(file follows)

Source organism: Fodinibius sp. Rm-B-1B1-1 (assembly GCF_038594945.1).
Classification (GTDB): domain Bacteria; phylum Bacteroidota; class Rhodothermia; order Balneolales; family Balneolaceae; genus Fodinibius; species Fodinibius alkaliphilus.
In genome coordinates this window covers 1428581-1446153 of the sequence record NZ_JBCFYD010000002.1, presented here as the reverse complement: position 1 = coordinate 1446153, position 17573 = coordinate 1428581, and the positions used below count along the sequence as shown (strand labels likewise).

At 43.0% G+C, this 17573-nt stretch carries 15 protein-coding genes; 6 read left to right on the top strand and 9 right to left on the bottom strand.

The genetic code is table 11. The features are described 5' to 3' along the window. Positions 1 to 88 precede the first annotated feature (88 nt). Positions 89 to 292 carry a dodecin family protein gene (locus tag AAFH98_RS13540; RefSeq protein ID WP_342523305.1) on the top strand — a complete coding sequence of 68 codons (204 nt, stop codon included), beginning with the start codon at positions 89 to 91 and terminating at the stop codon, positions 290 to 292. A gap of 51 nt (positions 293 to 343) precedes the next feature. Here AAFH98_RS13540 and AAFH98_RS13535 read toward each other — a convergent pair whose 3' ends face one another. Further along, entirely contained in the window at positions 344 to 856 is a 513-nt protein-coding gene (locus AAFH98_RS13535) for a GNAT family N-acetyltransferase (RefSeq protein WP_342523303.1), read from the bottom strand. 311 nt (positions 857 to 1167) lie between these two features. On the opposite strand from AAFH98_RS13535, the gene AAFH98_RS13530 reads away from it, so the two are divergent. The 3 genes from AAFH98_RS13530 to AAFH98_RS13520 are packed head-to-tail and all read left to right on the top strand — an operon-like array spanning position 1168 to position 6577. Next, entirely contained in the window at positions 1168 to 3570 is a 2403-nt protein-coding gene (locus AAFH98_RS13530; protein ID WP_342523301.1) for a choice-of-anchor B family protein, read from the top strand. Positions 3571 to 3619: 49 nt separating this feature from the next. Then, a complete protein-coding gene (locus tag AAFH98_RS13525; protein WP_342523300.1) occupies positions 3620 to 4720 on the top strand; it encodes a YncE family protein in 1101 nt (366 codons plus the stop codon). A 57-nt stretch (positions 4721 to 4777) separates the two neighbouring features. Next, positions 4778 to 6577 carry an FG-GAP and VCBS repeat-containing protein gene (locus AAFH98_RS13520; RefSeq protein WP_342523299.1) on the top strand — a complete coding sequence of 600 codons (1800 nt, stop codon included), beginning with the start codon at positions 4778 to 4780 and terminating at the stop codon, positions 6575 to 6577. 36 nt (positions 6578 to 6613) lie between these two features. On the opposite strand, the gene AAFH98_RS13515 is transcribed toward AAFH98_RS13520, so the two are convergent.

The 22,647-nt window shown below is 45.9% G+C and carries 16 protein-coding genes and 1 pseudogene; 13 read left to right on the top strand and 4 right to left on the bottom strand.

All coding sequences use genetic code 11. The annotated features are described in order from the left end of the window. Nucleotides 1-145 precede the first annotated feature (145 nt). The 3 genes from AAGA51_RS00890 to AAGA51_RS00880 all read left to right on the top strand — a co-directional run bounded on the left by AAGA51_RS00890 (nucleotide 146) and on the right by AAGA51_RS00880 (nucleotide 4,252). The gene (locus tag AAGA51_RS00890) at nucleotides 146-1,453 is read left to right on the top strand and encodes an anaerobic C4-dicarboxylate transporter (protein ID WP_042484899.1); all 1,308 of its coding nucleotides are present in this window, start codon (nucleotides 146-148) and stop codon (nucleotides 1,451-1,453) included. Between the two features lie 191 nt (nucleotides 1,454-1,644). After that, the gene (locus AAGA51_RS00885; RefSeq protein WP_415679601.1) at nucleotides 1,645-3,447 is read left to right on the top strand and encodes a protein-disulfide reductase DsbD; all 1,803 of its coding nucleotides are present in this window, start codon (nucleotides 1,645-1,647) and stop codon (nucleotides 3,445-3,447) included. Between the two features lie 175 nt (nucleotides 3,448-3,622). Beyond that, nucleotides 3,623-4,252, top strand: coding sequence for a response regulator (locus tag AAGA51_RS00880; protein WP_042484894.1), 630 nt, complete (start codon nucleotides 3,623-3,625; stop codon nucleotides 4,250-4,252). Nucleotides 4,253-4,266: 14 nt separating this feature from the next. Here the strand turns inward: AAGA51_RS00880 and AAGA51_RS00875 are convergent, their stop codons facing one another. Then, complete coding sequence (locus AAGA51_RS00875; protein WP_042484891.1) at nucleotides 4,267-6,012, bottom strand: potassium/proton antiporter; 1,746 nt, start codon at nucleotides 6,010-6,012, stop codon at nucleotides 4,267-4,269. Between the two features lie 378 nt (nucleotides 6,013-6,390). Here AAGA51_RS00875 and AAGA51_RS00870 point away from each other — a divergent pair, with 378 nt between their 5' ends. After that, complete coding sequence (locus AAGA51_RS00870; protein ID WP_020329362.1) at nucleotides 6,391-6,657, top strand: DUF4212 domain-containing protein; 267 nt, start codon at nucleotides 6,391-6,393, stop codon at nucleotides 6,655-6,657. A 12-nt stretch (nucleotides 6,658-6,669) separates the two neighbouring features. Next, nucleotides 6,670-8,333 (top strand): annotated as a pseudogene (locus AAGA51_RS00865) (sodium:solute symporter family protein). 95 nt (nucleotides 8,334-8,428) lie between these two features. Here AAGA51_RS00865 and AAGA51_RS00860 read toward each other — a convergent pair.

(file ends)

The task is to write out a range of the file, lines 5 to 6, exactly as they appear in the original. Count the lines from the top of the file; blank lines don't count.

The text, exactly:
The genetic code is table 11. The features are described 5' to 3' along the window. Positions 1 to 88 precede the first annotated feature (88 nt). Positions 89 to 292 carry a dodecin family protein gene (locus tag AAFH98_RS13540; RefSeq protein ID WP_342523305.1) on the top strand — a complete coding sequence of 68 codons (204 nt, stop codon included), beginning with the start codon at positions 89 to 91 and terminating at the stop codon, positions 290 to 292. A gap of 51 nt (positions 293 to 343) precedes the next feature. Here AAFH98_RS13540 and AAFH98_RS13535 read toward each other — a convergent pair whose 3' ends face one another. Further along, entirely contained in the window at positions 344 to 856 is a 513-nt protein-coding gene (locus AAFH98_RS13535) for a GNAT family N-acetyltransferase (RefSeq protein WP_342523303.1), read from the bottom strand. 311 nt (positions 857 to 1167) lie between these two features. On the opposite strand from AAFH98_RS13535, the gene AAFH98_RS13530 reads away from it, so the two are divergent. The 3 genes from AAFH98_RS13530 to AAFH98_RS13520 are packed head-to-tail and all read left to right on the top strand — an operon-like array spanning position 1168 to position 6577. Next, entirely contained in the window at positions 1168 to 3570 is a 2403-nt protein-coding gene (locus AAFH98_RS13530; protein ID WP_342523301.1) for a choice-of-anchor B family protein, read from the top strand. Positions 3571 to 3619: 49 nt separating this feature from the next. Then, a complete protein-coding gene (locus tag AAFH98_RS13525; protein WP_342523300.1) occupies positions 3620 to 4720 on the top strand; it encodes a YncE family protein in 1101 nt (366 codons plus the stop codon). A 57-nt stretch (positions 4721 to 4777) separates the two neighbouring features. Next, positions 4778 to 6577 carry an FG-GAP and VCBS repeat-containing protein gene (locus AAFH98_RS13520; RefSeq protein WP_342523299.1) on the top strand — a complete coding sequence of 600 codons (1800 nt, stop codon included), beginning with the start codon at positions 4778 to 4780 and terminating at the stop codon, positions 6575 to 6577. 36 nt (positions 6578 to 6613) lie between these two features. On the opposite strand, the gene AAFH98_RS13515 is transcribed toward AAFH98_RS13520, so the two are convergent.

The 22,647-nt window shown below is 45.9% G+C and carries 16 protein-coding genes and 1 pseudogene; 13 read left to right on the top strand and 4 right to left on the bottom strand.